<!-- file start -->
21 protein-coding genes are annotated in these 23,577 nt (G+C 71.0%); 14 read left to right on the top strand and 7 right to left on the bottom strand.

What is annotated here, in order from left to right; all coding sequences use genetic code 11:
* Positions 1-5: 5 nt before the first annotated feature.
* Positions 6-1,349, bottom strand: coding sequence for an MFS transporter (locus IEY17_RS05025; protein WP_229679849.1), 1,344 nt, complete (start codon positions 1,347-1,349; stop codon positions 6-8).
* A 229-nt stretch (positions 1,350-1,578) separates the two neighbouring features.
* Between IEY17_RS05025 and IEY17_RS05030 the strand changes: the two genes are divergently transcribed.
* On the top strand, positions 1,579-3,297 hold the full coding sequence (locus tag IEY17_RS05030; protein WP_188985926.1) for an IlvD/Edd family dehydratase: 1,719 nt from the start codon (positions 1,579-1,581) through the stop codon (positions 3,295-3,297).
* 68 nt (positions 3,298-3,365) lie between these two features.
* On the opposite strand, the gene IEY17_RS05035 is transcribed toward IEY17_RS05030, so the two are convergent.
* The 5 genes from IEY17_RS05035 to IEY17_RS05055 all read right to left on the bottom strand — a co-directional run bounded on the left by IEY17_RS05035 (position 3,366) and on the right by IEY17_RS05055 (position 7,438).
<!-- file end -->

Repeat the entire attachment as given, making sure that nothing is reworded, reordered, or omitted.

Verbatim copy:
21 protein-coding genes are annotated in these 23,577 nt (G+C 71.0%); 14 read left to right on the top strand and 7 right to left on the bottom strand.

What is annotated here, in order from left to right; all coding sequences use genetic code 11:
* Positions 1-5: 5 nt before the first annotated feature.
* Positions 6-1,349, bottom strand: coding sequence for an MFS transporter (locus IEY17_RS05025; protein WP_229679849.1), 1,344 nt, complete (start codon positions 1,347-1,349; stop codon positions 6-8).
* A 229-nt stretch (positions 1,350-1,578) separates the two neighbouring features.
* Between IEY17_RS05025 and IEY17_RS05030 the strand changes: the two genes are divergently transcribed.
* On the top strand, positions 1,579-3,297 hold the full coding sequence (locus tag IEY17_RS05030; protein WP_188985926.1) for an IlvD/Edd family dehydratase: 1,719 nt from the start codon (positions 1,579-1,581) through the stop codon (positions 3,295-3,297).
* 68 nt (positions 3,298-3,365) lie between these two features.
* On the opposite strand, the gene IEY17_RS05035 is transcribed toward IEY17_RS05030, so the two are convergent.
* The 5 genes from IEY17_RS05035 to IEY17_RS05055 all read right to left on the bottom strand — a co-directional run bounded on the left by IEY17_RS05035 (position 3,366) and on the right by IEY17_RS05055 (position 7,438).